• The 23rd Annual Merrimack KofC Craft Fair is on Friday, Nov. 3, from 5 to 8 p.m. and Saturday, Nov. 4, from 9 a.m. to 3 p.m. at the Mastricola Upper Elementary School (26 Baboosic Lake Road, Merrimack). The fair will host more than 40 crafters showcasing a diverse array of handmade crafts. Admission to the event is free. Visit olmnh.org/kofc.

• The Tilton Silver Bells Craft Fair is on Saturday, Nov. 4, from 10 a.m. to 4 p.m. and Sunday, Nov. 5, from 10 a.m. to 3 p.m. at Tanger Outlets (120 Laconia Road, Tilton). The fair will host more than 90 arts and crafts exhibitors showcasing a wide variety of items including chainsaw wood carvings, cedar wood furniture, hand-painted glassware, maple syrups, pottery, leather jewelry, gourmet foods, children’s toys, and much more. Attendees can also enjoy demonstrations, face painting and a selection of gourmet foods. The event is set to proceed rain or shine with free admission. Visit joycescraftshows.com/silver-bells-craft-fair-at-tanger-2023.

• The Shop Til You Drop Craft Fair Fundraiser is on Saturday, Nov. 4, from 9:30 a.m. to 3 p.m. at the James W. Foley Memorial Community Center (150 Wakefield St., Rochester). This event is hosted by the Granite State Choral Society, a community-based non-auditioned singing group. Attendees can browse a range of items from local crafters and vendors, including jewelry, artwork, knit/crochet items, soaps, ornaments, essential oils, jams, cosmetics, sweet treats and more. Admission is free, with no tickets required. Visit gschoral.org.

• The Hampstead Craft Fair is on Saturday, Nov. 4, from 9 a.m. to 3 p.m. at the Hampstead Middle School (School Street, Hampstead). The fair will feature nearly 80 crafters and artists presenting and selling their creations. Attendees can also expect children’s activities and food options. Visit hampsteadmothersclub.org/34th-annual-craft-fair.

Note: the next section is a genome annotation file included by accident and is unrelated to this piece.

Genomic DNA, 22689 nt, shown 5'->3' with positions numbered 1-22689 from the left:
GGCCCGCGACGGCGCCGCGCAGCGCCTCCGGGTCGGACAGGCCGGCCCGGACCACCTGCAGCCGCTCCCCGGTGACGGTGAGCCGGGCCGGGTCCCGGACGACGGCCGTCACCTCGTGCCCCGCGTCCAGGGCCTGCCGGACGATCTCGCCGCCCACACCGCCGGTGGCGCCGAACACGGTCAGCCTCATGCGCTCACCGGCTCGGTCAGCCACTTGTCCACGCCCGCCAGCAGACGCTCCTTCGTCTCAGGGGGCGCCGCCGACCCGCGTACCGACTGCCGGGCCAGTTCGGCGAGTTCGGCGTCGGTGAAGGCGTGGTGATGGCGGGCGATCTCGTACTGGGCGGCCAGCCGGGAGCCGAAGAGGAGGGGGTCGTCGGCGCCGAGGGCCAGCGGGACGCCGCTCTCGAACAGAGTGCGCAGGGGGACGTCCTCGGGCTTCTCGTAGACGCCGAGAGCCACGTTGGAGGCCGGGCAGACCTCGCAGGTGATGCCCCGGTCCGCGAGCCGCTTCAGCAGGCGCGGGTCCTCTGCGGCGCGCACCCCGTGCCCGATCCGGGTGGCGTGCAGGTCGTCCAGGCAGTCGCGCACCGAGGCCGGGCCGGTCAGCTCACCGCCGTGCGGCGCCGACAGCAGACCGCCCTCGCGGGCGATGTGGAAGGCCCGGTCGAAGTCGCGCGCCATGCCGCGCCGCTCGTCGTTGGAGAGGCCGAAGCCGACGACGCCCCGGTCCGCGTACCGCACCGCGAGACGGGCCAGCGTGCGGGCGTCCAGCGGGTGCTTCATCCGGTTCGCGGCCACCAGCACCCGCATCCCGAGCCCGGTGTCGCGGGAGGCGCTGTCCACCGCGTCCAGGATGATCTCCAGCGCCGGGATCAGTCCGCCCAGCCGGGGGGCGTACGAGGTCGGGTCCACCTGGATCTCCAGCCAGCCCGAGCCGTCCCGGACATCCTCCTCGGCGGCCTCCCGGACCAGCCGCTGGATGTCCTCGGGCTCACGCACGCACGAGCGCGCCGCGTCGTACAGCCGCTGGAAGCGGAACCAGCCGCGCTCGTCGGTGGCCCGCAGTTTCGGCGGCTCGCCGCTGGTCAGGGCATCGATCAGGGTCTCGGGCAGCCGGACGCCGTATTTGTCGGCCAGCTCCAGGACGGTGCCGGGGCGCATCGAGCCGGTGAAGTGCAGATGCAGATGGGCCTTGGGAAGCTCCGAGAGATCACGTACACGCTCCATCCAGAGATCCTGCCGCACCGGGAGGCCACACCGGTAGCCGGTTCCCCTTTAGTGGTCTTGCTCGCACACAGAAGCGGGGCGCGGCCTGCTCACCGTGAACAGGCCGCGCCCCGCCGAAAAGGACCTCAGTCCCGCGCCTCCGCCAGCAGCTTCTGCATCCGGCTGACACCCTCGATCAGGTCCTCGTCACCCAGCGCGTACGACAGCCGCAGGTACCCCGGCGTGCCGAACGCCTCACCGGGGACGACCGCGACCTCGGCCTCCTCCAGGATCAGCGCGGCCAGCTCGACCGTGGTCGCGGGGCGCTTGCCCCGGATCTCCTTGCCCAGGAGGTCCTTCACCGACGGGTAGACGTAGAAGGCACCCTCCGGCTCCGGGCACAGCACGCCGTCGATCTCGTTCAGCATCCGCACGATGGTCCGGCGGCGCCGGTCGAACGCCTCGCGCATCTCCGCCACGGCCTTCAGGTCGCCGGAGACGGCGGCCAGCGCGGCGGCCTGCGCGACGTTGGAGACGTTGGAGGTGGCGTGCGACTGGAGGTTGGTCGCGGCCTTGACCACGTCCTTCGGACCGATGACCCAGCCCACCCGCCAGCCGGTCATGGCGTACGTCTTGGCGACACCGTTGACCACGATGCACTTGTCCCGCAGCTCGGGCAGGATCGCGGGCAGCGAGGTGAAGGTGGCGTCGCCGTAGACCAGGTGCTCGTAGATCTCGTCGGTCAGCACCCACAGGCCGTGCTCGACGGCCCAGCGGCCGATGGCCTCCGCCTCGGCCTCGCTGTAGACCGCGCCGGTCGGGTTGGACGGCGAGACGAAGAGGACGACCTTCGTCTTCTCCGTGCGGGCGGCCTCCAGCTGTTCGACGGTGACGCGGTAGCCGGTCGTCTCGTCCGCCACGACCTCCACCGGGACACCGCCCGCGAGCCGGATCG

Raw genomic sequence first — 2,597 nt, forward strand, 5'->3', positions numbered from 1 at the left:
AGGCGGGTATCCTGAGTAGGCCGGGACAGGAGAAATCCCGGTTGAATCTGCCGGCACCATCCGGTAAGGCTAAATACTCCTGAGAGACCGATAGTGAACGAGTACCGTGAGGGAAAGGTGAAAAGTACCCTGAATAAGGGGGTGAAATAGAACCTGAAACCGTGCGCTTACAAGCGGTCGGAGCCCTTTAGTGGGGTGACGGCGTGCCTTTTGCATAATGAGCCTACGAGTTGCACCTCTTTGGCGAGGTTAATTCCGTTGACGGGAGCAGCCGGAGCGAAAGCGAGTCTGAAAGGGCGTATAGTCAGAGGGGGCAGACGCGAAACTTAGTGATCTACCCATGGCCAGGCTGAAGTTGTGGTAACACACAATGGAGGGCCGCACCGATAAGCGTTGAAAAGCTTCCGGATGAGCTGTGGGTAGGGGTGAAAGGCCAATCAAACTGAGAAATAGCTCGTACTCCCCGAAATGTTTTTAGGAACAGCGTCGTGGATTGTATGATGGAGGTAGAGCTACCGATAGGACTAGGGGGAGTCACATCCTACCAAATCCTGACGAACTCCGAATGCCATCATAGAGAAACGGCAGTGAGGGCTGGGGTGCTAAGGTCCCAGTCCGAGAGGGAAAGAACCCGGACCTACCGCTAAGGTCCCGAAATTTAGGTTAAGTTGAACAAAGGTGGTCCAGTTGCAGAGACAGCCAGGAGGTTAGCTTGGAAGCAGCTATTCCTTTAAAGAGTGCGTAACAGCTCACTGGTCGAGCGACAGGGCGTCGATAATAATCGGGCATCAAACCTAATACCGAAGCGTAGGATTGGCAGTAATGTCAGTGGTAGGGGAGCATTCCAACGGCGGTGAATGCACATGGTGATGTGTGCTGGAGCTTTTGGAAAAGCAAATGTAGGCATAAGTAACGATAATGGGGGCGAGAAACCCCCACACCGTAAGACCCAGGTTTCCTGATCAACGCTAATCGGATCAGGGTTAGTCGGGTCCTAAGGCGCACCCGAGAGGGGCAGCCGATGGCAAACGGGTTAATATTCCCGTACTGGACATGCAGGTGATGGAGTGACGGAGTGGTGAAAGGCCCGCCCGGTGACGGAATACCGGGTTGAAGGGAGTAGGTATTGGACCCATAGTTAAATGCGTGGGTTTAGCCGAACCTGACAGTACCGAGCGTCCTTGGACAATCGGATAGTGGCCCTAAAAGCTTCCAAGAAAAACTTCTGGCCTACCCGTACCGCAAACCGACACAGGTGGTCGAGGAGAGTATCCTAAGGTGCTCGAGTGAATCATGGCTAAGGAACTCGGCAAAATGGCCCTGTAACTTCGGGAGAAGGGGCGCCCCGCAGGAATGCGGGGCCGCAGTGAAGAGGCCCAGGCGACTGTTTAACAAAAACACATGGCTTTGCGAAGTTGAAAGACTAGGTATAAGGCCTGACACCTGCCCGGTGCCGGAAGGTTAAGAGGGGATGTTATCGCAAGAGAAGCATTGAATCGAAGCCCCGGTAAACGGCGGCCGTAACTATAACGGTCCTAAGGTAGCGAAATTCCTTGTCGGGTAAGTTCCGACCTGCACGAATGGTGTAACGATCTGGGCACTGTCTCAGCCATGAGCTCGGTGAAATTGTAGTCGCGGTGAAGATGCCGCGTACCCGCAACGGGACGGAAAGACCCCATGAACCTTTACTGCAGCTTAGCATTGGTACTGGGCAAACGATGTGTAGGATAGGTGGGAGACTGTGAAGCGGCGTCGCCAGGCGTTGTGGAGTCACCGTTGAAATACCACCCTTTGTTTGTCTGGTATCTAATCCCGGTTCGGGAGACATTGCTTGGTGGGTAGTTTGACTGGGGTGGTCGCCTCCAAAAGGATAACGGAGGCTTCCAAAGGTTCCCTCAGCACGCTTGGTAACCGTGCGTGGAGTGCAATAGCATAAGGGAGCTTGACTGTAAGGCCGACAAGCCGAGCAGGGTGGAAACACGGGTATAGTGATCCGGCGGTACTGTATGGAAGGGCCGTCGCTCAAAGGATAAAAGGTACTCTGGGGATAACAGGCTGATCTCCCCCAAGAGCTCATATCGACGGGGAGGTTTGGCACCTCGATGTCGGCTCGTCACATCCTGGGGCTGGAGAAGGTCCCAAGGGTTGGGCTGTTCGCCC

• The Raymond Fall Craft Fair is on Saturday, Nov. 4, from 9 a.m. to 3 p.m. at the Raymond High School Cafeteria and Gymnasium (45 Harriman Hill Road, Raymond). More than 50 vendors will be present offering items such as jewelry, artwork, bath and beauty products, candles, ceramics, pottery, woodworking, clothing and more. Additionally, attendees can explore a range of crafts including crochet, embroidery, knitting, needlecraft and quilts as well as dolls, miniatures, furniture, housewares, paper goods, photography, vintage items, toys, books and accessories. Admission and parking are both free. Visit facebook.com/troop101craftfair.

• The Northwood Holiday Craft Fair is on Saturday, Nov. 4, from 9 a.m. to 2 p.m. at the Gerrish Gym at Coe-Brown Northwood Academy (907 First NH Turnpike, Northwood). The fair will host an array of crafters and artisans selling a variety of wares. Visit coebrown.org/craft-fair.

• The Goffstown Fall Craft Fair is on Saturday, Nov. 4, and Sunday, Nov. 5, from 9 a.m. to 3 p.m. each day at the Mountain View Middle School (41 Lauren Lane, Goffstown). Attendees will find a variety of crafters and vendors selling their wares. A food truck will be on site. Admission is $3, with children under 12 entering for free. Visit e-clubhouse.org/sites/goffstown.

• The Girl Scout Craft Fair is on Saturday, Nov. 4, from 10 a.m. to noon at the Bedford Presbyterian Church (4 Church Road, Bedford). Explore a range of crafts and support the local Girl Scouts.

• Star Events Fall Into the Holidays Craft & Vendor Fair will take place Saturday, Nov. 4, from 10 a.m. to 2 p.m. at Hudson Memorial School. See facebook.com/stareventsnh.

The Craftworkers’ Guild in Bedford (5 Meetinghouse Road in Bedford, the building at the bottom of the library parking lot; thecraftworkersguild.org) will open a Veterans Day Weekend pop-up shop Friday, Nov. 10, through Sunday, Nov. 12, from 10 a.m. to 5 p.m. daily as well as online.

• The St. Ignatius Spirit of Christmas Fair will be held on Friday, Nov. 10, from 10 a.m. to 7 p.m. and Saturday, Nov. 11, from 9 a.m. to 3 p.m. at St. Ignatius of Loyola Parish Holy Trinity Church (404 High St. in Somersworth) featuring sales by artisans, a penny sale, raffles, jewelry, a cookie carousel, baked goods, Christmas decorations and more, according to the church bulletin available via stignatius-stmary.org.

• The Pleasant View Retirement Community (270 Pleasant St. in Concord) will hold an indoor craft fair on Saturday, Nov. 11, from 9 a.m. to 1 p.m. featuring baked goods, handmade items and more, according to a Facebook post